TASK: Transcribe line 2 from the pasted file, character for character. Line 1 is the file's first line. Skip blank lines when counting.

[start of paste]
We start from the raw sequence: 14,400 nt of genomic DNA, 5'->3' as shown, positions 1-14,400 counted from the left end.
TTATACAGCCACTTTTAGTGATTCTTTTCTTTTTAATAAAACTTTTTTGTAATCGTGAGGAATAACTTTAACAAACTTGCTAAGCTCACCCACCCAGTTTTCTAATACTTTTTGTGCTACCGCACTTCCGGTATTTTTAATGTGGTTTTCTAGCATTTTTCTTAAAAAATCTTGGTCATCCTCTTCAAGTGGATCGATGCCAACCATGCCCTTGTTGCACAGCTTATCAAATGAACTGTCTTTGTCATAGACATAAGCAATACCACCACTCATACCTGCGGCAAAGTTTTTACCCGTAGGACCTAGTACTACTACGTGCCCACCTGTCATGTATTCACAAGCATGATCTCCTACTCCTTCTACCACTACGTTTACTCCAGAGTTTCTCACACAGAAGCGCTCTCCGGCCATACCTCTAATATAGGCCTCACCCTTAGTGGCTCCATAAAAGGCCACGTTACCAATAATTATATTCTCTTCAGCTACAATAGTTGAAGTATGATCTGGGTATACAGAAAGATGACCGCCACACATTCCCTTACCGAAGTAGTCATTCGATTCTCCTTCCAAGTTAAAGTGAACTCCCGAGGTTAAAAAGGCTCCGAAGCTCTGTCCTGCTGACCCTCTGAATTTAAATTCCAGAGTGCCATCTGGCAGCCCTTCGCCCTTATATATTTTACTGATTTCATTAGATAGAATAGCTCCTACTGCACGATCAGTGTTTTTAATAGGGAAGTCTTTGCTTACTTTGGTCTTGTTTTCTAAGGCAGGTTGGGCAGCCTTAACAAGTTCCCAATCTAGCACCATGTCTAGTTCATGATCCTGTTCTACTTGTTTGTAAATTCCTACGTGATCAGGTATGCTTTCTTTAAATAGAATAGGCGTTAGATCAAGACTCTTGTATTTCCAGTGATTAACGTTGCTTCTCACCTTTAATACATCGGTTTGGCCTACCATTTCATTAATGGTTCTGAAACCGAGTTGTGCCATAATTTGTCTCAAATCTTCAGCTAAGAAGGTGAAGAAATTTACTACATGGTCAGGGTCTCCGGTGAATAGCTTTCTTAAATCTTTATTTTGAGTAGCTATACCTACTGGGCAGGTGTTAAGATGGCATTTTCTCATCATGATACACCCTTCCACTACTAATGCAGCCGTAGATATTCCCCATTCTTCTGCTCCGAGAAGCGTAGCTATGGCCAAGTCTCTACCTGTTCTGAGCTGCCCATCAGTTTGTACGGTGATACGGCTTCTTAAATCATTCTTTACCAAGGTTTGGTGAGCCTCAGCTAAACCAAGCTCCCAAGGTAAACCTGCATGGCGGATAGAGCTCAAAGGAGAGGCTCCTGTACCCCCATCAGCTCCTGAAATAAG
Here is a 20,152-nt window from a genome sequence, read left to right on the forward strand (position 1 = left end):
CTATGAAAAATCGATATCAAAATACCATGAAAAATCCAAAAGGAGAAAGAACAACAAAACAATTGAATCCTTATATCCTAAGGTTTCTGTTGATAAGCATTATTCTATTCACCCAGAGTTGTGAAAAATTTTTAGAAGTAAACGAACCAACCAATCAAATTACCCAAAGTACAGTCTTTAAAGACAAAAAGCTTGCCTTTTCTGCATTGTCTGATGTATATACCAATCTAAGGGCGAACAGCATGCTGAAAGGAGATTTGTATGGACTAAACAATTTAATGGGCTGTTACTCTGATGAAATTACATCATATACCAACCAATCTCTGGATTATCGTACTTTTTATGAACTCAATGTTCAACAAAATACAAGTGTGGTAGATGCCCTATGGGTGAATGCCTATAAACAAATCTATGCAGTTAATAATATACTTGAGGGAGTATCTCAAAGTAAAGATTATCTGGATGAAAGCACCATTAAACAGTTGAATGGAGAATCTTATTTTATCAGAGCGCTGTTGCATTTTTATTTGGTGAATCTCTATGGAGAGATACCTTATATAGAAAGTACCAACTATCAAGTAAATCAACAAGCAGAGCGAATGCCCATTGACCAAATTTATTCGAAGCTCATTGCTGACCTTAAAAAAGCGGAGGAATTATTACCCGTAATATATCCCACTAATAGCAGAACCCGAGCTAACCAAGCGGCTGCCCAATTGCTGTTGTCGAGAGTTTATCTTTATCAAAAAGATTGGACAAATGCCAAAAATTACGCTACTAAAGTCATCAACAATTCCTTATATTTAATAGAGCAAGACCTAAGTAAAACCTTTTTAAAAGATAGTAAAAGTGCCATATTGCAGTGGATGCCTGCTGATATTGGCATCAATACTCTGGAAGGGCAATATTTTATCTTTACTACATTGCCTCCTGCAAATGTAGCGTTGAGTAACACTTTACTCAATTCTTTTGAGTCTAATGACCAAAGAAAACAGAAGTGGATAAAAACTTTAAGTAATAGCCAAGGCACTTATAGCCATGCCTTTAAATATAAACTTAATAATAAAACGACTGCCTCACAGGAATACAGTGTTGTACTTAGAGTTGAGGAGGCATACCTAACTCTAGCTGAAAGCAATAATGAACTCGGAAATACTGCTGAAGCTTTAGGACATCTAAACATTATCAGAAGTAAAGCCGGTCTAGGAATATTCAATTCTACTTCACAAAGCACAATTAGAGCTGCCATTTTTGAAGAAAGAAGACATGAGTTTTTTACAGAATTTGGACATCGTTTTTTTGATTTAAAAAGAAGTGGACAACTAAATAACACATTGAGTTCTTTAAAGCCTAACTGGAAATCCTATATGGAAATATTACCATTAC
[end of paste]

TTATACAGCCACTTTTAGTGATTCTTTTCTTTTTAATAAAACTTTTTTGTAATCGTGAGGAATAACTTTAACAAACTTGCTAAGCTCACCCACCCAGTTTTCTAATACTTTTTGTGCTACCGCACTTCCGGTATTTTTAATGTGGTTTTCTAGCATTTTTCTTAAAAAATCTTGGTCATCCTCTTCAAGTGGATCGATGCCAACCATGCCCTTGTTGCACAGCTTATCAAATGAACTGTCTTTGTCATAGACATAAGCAATACCACCACTCATACCTGCGGCAAAGTTTTTACCCGTAGGACCTAGTACTACTACGTGCCCACCTGTCATGTATTCACAAGCATGATCTCCTACTCCTTCTACCACTACGTTTACTCCAGAGTTTCTCACACAGAAGCGCTCTCCGGCCATACCTCTAATATAGGCCTCACCCTTAGTGGCTCCATAAAAGGCCACGTTACCAATAATTATATTCTCTTCAGCTACAATAGTTGAAGTATGATCTGGGTATACAGAAAGATGACCGCCACACATTCCCTTACCGAAGTAGTCATTCGATTCTCCTTCCAAGTTAAAGTGAACTCCCGAGGTTAAAAAGGCTCCGAAGCTCTGTCCTGCTGACCCTCTGAATTTAAATTCCAGAGTGCCATCTGGCAGCCCTTCGCCCTTATATATTTTACTGATTTCATTAGATAGAATAGCTCCTACTGCACGATCAGTGTTTTTAATAGGGAAGTCTTTGCTTACTTTGGTCTTGTTTTCTAAGGCAGGTTGGGCAGCCTTAACAAGTTCCCAATCTAGCACCATGTCTAGTTCATGATCCTGTTCTACTTGTTTGTAAATTCCTACGTGATCAGGTATGCTTTCTTTAAATAGAATAGGCGTTAGATCAAGACTCTTGTATTTCCAGTGATTAACGTTGCTTCTCACCTTTAATACATCGGTTTGGCCTACCATTTCATTAATGGTTCTGAAACCGAGTTGTGCCATAATTTGTCTCAAATCTTCAGCTAAGAAGGTGAAGAAATTTACTACATGGTCAGGGTCTCCGGTGAATAGCTTTCTTAAATCTTTATTTTGAGTAGCTATACCTACTGGGCAGGTGTTAAGATGGCATTTTCTCATCATGATACACCCTTCCACTACTAATGCAGCCGTAGATATTCCCCATTCTTCTGCTCCGAGAAGCGTAGCTATGGCCAAGTCTCTACCTGTTCTGAGCTGCCCATCAGTTTGTACGGTGATACGGCTTCTTAAATCATTCTTTACCAAGGTTTGGTGAGCCTCAGCTAAACCAAGCTCCCAAGGTAAACCTGCATGGCGGATAGAGCTCAAAGGAGAGGCTCCTGTACCCCCATCAGCTCCTGAAATAAG